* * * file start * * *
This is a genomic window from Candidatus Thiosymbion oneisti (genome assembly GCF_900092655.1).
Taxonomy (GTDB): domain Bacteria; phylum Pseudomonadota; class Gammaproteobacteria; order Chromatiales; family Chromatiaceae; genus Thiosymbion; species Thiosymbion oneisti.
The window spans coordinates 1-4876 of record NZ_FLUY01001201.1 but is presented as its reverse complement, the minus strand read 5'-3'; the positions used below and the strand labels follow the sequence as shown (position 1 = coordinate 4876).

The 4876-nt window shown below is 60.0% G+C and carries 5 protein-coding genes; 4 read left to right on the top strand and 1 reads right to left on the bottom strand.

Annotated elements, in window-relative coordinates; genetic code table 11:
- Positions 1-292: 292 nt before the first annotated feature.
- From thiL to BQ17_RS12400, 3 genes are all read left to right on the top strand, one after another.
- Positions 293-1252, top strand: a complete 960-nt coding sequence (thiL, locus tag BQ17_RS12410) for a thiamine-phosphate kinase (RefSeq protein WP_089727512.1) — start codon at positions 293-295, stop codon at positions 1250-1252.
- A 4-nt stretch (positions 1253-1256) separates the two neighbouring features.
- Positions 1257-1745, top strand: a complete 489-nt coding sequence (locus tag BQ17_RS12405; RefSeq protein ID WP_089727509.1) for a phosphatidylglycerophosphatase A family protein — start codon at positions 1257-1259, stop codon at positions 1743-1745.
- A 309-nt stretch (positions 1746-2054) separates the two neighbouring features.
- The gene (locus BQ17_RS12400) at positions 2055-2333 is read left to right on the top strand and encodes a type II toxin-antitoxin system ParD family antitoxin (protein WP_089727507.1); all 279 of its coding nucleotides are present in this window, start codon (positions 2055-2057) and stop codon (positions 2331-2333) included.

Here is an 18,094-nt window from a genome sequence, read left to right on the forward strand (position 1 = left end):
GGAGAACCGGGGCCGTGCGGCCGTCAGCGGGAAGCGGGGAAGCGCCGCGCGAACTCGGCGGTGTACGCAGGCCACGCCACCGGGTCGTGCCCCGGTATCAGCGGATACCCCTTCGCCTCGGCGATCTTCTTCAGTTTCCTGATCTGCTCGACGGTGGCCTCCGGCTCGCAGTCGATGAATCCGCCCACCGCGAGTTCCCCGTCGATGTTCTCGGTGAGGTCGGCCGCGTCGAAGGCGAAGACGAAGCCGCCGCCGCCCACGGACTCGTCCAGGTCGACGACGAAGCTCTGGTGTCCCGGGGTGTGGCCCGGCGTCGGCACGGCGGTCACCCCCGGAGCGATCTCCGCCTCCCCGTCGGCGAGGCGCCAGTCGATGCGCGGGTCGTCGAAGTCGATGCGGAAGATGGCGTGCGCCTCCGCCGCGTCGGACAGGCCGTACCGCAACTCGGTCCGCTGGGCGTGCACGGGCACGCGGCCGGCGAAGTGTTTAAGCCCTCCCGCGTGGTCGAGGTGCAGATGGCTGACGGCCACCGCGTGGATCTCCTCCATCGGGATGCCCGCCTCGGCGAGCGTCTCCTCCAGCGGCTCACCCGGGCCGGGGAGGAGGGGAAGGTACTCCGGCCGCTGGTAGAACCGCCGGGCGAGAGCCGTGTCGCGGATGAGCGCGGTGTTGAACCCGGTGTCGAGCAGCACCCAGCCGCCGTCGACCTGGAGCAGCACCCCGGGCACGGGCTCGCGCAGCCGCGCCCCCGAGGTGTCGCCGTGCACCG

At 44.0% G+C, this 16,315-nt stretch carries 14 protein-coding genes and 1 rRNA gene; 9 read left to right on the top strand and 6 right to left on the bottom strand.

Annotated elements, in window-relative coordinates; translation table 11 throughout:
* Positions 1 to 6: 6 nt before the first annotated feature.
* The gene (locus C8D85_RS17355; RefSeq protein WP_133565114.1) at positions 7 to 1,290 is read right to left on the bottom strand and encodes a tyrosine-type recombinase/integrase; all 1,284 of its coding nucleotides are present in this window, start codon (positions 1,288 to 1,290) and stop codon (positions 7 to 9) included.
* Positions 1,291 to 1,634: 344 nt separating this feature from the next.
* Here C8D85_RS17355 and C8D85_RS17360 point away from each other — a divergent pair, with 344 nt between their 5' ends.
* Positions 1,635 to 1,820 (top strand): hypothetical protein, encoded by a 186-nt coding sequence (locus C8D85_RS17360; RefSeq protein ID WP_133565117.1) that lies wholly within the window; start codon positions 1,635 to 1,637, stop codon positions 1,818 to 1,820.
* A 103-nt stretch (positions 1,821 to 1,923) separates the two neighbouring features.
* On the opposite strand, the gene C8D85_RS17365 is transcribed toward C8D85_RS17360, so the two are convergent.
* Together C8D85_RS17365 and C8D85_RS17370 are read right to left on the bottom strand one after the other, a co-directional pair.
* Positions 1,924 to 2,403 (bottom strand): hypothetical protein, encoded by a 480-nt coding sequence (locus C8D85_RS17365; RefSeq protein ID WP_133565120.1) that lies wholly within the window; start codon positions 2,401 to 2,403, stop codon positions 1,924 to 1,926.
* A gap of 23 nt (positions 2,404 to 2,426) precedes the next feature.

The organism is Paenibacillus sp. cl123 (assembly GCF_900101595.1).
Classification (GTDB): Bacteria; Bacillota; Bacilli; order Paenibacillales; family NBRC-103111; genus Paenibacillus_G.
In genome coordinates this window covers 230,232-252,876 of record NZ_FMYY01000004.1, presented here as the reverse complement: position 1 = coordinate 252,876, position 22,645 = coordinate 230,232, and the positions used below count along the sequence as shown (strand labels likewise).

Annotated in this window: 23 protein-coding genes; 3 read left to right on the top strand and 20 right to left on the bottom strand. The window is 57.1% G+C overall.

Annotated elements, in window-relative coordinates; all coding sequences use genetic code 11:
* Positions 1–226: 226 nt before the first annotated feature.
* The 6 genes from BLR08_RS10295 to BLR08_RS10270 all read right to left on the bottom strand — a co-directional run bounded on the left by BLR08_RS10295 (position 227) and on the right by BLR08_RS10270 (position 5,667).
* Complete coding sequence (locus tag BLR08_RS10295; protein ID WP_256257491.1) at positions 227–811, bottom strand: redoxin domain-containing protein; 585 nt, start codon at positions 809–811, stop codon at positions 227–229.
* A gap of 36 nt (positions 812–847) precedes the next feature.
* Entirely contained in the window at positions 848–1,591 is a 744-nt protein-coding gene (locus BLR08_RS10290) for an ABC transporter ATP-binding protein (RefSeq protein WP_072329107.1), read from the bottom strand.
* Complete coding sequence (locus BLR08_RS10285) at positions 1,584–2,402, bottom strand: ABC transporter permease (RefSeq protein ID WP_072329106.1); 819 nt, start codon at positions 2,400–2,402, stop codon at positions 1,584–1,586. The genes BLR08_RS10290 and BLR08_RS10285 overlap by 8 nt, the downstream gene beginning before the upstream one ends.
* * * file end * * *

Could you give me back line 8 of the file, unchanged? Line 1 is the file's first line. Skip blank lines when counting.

- Positions 293-1252, top strand: a complete 960-nt coding sequence (thiL, locus tag BQ17_RS12410) for a thiamine-phosphate kinase (RefSeq protein WP_089727512.1) — start codon at positions 293-295, stop codon at positions 1250-1252.